Anonymity ain’t what it used to be.
Used to be you could mouth off in the cheap sheets about a mediocre musician who hasn’t had a hit in twenty years. Not in 2013. Artists have access to the internet too and they will drive their Lexus to your local dive bar and hold you accountable!
Why would someone who sold 30 million records care what a TV station blogger says? Then on Sunday I got this email:
No explanation for why you write that I’m “shameless?” You act pretty tough sitting alone in your little room behind your laptop.
If you’d written you hated my music, that’s cool. Like I could give a shit. But saying I’m “shameless” calls into question my character and integrity.
This is my hometown…where my kids live…where my mother lives…and this will not stand with me.
Would you say that to my face? Let’s find out. I’ll meet you anywhere in the city, any time. I don’t travel again until the end of the week. Let’s hash this out like men.
Never heard of you in my life before, but between various columnist/radio friends and an array of people at NBC, I now know plenty about you. You don’t know anything about me. But you’re about to.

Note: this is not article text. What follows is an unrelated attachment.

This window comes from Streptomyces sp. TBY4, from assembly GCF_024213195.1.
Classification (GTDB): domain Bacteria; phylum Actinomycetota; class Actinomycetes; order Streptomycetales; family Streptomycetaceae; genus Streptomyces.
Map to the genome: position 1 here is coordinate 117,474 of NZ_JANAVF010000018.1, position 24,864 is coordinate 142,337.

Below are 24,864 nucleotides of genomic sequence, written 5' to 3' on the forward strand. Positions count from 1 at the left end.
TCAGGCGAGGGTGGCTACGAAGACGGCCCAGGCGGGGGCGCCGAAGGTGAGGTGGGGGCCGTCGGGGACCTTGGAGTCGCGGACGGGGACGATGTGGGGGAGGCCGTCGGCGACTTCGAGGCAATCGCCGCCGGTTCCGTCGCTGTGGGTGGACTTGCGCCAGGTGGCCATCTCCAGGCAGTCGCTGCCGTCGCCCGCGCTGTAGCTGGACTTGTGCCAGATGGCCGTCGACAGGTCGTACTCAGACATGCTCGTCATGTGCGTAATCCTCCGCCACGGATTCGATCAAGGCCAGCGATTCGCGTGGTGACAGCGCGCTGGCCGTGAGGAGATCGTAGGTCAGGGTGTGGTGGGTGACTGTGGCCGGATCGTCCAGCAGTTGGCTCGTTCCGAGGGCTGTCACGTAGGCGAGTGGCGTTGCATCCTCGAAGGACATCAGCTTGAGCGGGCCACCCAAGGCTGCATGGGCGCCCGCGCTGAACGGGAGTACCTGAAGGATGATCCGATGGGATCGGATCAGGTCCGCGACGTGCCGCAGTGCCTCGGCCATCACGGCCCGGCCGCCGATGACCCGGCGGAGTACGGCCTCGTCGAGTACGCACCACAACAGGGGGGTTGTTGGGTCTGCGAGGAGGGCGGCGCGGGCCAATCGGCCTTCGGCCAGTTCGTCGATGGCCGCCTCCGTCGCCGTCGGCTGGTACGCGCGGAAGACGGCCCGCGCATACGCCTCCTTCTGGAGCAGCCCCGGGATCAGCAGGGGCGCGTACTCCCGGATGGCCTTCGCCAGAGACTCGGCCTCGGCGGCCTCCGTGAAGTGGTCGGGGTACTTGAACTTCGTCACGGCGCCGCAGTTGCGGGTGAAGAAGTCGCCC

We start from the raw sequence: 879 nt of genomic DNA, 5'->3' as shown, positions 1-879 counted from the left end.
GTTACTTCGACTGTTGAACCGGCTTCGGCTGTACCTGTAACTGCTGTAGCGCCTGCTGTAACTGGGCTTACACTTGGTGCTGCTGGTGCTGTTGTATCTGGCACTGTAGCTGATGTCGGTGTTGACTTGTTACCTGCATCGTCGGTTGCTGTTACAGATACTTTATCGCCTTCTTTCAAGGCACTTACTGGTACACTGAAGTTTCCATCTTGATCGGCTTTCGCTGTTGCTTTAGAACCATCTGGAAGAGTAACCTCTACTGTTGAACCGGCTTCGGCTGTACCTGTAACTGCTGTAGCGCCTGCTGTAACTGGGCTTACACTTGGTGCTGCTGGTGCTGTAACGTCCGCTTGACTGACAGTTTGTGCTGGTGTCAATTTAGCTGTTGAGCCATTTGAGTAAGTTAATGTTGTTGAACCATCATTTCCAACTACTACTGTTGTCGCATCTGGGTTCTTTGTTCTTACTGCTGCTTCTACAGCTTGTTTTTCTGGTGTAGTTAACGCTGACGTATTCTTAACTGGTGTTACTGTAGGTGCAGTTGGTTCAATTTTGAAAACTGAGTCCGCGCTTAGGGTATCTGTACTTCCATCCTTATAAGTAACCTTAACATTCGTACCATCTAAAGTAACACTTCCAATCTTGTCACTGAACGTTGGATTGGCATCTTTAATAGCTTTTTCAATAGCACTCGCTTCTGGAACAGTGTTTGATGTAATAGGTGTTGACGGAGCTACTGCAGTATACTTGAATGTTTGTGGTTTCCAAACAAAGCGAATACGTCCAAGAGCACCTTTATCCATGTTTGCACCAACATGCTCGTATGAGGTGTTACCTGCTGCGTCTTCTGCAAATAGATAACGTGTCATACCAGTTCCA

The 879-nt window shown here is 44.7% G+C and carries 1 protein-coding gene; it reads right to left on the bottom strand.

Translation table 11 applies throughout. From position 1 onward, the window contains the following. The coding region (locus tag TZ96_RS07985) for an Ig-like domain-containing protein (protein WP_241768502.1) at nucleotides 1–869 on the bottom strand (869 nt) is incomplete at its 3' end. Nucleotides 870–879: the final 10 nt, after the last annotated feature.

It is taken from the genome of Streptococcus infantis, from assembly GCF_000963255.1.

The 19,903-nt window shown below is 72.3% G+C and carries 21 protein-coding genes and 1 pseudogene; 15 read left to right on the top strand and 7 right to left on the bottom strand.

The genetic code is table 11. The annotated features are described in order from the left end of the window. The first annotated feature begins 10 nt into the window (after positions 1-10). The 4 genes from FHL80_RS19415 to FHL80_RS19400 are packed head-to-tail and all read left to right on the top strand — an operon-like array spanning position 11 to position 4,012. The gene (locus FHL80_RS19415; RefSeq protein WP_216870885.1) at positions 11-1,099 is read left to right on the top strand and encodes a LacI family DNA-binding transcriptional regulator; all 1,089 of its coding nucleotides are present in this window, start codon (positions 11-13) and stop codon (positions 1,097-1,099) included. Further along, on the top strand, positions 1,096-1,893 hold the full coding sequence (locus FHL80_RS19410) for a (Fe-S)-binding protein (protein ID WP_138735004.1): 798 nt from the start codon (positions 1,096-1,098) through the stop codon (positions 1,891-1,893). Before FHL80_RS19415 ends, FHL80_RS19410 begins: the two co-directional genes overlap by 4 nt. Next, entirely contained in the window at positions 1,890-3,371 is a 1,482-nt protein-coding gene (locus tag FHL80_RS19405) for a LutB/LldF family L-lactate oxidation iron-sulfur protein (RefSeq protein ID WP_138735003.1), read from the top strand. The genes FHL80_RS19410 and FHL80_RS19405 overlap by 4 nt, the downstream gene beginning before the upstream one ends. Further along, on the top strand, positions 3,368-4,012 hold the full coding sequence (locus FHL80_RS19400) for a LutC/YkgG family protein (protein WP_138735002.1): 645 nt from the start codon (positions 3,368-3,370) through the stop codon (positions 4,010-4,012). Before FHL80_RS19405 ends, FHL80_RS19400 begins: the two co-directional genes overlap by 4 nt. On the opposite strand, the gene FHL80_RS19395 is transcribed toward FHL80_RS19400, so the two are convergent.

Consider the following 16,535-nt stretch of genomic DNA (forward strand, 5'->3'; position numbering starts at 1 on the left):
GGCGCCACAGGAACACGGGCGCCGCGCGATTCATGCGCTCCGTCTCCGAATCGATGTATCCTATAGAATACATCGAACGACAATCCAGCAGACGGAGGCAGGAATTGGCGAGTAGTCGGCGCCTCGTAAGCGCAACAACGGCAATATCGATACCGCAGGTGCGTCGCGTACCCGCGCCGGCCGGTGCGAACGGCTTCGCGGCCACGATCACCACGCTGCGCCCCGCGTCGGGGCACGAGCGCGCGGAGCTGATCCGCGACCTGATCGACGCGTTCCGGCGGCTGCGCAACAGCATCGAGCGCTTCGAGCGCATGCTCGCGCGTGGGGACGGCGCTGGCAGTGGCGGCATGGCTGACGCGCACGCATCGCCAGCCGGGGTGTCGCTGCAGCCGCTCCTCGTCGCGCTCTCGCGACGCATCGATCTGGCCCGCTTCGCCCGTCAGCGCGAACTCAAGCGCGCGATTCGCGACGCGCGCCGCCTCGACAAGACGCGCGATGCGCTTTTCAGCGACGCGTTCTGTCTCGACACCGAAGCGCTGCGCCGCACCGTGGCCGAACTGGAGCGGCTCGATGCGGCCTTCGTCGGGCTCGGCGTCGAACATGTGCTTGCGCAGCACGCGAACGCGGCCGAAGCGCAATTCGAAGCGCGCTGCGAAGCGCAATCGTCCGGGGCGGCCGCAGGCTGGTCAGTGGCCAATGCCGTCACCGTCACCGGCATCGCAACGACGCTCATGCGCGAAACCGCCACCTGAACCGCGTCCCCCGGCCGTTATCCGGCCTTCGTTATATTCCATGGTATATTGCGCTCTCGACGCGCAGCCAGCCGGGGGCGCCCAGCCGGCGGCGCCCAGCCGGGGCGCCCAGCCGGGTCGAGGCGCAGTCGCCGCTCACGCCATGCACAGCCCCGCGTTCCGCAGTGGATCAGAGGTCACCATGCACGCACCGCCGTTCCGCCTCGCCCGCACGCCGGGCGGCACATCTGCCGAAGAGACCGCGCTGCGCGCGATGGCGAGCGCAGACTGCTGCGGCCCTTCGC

This isn’t going away.
I called my editor.
“I’ve been getting emails from some guy who says he’s Richard Marx,” I said. “I think it’s an impostor. The only thing that makes me think it might really be Richard Marx is that it’s from an AOL account.”
My editor had been a waiter at a pizzeria in Lake Bluff, where Richard Marx ate with his family.
“He was a terrible tipper and a real douche,” my editor said. “We used to argue about who had to serve him. His wife is taller than he is.”
And of course, what happens if Weather Underground organizers offer to cook a dinner for a local charity? Conservative bloggers buy the seats:
There was a little “Buy Instantly” button on our dinner item that someone could select for $2,500, which seemed absurdly high. But in early December TV celebrity and conservative bad boy Tucker Carlson clicked his mouse, and we were his.
I loved it immediately. Surely he had some frat boy prank up his sleeve—a kind of smug and superior practical joke or an ad hominem put-down—but so what? We’d just raised more for the Public Square in one bid than anyone thought would be raised from the entire auction. We won!
Well, not so fast—this did mean we had to prepare dinner for Carlson plus five, and that could become messy. But, maybe it wouldn’t, and anyway, we argued, it’s just a couple of distasteful hours at most, and, then bingo! Cash the check.